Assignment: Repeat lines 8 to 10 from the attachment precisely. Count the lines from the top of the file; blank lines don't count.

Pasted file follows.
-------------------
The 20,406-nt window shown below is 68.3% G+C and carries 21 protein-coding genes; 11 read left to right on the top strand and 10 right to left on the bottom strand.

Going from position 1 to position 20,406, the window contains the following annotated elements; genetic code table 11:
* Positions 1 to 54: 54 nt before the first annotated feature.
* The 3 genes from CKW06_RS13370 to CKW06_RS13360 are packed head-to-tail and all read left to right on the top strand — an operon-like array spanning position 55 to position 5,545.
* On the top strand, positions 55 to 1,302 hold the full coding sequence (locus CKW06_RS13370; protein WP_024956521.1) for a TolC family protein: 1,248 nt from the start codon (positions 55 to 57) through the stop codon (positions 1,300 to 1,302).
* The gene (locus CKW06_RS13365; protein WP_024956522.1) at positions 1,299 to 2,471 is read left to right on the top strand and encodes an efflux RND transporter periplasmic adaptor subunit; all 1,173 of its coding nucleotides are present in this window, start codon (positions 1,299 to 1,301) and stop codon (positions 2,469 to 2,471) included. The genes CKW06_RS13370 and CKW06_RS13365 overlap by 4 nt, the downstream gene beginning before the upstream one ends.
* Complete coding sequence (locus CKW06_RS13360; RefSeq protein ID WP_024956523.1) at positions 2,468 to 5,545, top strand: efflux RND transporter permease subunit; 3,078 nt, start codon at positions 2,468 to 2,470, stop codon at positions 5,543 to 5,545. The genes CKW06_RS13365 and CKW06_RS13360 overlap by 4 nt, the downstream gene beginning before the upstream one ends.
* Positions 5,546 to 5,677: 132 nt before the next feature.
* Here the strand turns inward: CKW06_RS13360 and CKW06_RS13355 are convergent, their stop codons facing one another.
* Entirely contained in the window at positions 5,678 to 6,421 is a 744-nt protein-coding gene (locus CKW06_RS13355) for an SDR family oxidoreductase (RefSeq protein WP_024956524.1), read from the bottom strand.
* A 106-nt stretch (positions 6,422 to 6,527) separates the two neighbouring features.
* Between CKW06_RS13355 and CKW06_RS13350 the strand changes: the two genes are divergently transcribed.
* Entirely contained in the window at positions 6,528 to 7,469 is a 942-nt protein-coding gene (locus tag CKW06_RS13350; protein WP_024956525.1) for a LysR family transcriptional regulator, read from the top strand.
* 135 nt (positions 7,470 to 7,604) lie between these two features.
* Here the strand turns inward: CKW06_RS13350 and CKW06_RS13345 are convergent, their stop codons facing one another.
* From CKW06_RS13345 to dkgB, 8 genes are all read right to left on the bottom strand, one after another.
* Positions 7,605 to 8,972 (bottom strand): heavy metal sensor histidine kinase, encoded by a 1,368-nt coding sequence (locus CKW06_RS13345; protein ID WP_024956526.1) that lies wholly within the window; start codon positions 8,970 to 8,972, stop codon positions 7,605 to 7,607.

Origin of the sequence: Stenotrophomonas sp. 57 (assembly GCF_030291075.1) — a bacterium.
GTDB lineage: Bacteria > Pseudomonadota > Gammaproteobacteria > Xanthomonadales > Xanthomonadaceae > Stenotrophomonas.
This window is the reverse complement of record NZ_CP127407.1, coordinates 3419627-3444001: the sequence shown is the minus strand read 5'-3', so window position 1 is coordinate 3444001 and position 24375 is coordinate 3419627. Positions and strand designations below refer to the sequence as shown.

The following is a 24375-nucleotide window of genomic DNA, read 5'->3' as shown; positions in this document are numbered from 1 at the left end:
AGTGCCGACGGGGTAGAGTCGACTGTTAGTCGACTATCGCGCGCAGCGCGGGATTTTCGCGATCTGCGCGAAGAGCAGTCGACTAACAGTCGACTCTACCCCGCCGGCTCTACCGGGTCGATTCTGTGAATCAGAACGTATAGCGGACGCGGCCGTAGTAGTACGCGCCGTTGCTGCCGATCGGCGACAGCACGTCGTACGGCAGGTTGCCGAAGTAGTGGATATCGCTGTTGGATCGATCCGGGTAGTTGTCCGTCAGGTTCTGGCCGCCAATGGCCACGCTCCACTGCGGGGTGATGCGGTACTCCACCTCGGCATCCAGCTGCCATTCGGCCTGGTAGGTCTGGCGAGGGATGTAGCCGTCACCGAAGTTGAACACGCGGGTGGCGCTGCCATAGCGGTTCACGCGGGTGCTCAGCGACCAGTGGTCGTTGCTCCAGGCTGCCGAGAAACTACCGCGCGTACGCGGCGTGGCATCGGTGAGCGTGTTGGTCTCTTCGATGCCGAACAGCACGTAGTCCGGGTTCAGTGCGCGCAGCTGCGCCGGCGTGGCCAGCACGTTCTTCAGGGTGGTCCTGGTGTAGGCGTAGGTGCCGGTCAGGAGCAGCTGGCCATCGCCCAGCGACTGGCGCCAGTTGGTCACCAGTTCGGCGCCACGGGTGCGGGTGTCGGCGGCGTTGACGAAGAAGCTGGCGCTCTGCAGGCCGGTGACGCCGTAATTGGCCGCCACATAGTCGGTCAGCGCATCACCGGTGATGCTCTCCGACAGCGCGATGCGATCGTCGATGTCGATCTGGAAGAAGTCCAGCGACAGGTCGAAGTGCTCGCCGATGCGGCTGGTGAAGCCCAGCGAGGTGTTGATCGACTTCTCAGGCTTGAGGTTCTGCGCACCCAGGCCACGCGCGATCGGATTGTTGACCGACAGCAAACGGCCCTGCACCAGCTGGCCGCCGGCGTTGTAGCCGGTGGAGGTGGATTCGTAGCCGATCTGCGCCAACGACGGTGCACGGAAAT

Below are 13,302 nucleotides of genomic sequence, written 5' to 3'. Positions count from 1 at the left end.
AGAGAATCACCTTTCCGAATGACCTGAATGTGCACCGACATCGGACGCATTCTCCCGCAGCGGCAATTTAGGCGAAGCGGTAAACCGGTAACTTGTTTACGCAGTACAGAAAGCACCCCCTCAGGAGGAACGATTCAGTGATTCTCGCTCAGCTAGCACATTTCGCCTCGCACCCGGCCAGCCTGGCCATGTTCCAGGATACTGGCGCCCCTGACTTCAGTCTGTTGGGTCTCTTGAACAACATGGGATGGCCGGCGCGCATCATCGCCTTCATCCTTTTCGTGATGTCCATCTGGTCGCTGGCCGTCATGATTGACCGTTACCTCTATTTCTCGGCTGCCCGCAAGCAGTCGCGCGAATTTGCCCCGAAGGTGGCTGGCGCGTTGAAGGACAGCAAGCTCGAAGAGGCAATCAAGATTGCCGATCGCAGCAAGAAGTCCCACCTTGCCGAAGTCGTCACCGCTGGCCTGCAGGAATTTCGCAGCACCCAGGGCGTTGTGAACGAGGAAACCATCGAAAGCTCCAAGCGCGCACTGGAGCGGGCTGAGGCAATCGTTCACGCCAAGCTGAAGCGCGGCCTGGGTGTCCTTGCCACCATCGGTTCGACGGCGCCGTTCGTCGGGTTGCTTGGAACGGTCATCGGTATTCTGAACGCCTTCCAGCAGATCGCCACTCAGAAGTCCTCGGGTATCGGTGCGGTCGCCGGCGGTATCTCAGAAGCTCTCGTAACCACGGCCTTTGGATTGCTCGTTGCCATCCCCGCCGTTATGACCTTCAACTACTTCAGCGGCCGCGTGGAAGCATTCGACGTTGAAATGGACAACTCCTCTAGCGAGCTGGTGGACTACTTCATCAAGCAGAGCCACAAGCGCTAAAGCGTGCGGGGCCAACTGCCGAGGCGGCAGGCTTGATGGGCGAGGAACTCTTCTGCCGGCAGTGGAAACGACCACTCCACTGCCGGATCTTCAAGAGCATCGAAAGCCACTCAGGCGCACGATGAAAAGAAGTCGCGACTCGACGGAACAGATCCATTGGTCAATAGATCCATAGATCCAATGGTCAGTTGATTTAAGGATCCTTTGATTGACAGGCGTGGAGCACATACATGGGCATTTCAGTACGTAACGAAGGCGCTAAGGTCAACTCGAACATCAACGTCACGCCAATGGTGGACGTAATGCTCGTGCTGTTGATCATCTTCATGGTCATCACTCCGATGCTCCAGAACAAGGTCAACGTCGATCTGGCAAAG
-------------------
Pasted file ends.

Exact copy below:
* Positions 5,546 to 5,677: 132 nt before the next feature.
* Here the strand turns inward: CKW06_RS13360 and CKW06_RS13355 are convergent, their stop codons facing one another.
* Entirely contained in the window at positions 5,678 to 6,421 is a 744-nt protein-coding gene (locus CKW06_RS13355) for an SDR family oxidoreductase (RefSeq protein WP_024956524.1), read from the bottom strand.